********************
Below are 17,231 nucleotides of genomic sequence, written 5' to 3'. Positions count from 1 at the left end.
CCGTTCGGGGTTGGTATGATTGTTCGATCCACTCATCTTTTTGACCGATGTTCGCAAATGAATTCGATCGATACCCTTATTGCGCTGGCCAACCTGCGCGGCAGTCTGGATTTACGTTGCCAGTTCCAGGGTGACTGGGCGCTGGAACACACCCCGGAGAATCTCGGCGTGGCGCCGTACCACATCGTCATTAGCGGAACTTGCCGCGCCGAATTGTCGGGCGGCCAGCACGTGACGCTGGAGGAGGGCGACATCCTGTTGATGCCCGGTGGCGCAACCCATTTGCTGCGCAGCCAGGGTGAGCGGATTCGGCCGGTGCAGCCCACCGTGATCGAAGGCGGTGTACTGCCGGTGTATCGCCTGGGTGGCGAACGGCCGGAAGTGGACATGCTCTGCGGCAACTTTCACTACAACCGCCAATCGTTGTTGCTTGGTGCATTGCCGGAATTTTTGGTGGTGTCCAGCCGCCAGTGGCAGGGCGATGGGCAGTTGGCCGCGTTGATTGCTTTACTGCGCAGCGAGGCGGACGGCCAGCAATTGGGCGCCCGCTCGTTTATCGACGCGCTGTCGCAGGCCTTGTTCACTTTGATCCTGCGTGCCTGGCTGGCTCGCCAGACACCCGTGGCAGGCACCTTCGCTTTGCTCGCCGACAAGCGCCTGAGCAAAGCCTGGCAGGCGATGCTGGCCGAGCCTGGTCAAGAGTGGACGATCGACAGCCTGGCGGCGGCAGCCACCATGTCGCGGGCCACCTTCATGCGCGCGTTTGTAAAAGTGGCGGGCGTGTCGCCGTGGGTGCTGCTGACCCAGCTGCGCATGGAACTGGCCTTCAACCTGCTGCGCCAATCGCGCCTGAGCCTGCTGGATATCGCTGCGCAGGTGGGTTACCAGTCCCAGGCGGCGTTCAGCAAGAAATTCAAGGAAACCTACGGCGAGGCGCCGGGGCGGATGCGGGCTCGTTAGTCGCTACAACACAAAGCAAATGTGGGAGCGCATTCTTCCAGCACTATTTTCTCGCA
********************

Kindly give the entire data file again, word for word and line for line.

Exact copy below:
Below are 17,231 nucleotides of genomic sequence, written 5' to 3'. Positions count from 1 at the left end.
CCGTTCGGGGTTGGTATGATTGTTCGATCCACTCATCTTTTTGACCGATGTTCGCAAATGAATTCGATCGATACCCTTATTGCGCTGGCCAACCTGCGCGGCAGTCTGGATTTACGTTGCCAGTTCCAGGGTGACTGGGCGCTGGAACACACCCCGGAGAATCTCGGCGTGGCGCCGTACCACATCGTCATTAGCGGAACTTGCCGCGCCGAATTGTCGGGCGGCCAGCACGTGACGCTGGAGGAGGGCGACATCCTGTTGATGCCCGGTGGCGCAACCCATTTGCTGCGCAGCCAGGGTGAGCGGATTCGGCCGGTGCAGCCCACCGTGATCGAAGGCGGTGTACTGCCGGTGTATCGCCTGGGTGGCGAACGGCCGGAAGTGGACATGCTCTGCGGCAACTTTCACTACAACCGCCAATCGTTGTTGCTTGGTGCATTGCCGGAATTTTTGGTGGTGTCCAGCCGCCAGTGGCAGGGCGATGGGCAGTTGGCCGCGTTGATTGCTTTACTGCGCAGCGAGGCGGACGGCCAGCAATTGGGCGCCCGCTCGTTTATCGACGCGCTGTCGCAGGCCTTGTTCACTTTGATCCTGCGTGCCTGGCTGGCTCGCCAGACACCCGTGGCAGGCACCTTCGCTTTGCTCGCCGACAAGCGCCTGAGCAAAGCCTGGCAGGCGATGCTGGCCGAGCCTGGTCAAGAGTGGACGATCGACAGCCTGGCGGCGGCAGCCACCATGTCGCGGGCCACCTTCATGCGCGCGTTTGTAAAAGTGGCGGGCGTGTCGCCGTGGGTGCTGCTGACCCAGCTGCGCATGGAACTGGCCTTCAACCTGCTGCGCCAATCGCGCCTGAGCCTGCTGGATATCGCTGCGCAGGTGGGTTACCAGTCCCAGGCGGCGTTCAGCAAGAAATTCAAGGAAACCTACGGCGAGGCGCCGGGGCGGATGCGGGCTCGTTAGTCGCTACAACACAAAGCAAATGTGGGAGCGCATTCTTCCAGCACTATTTTCTCGCA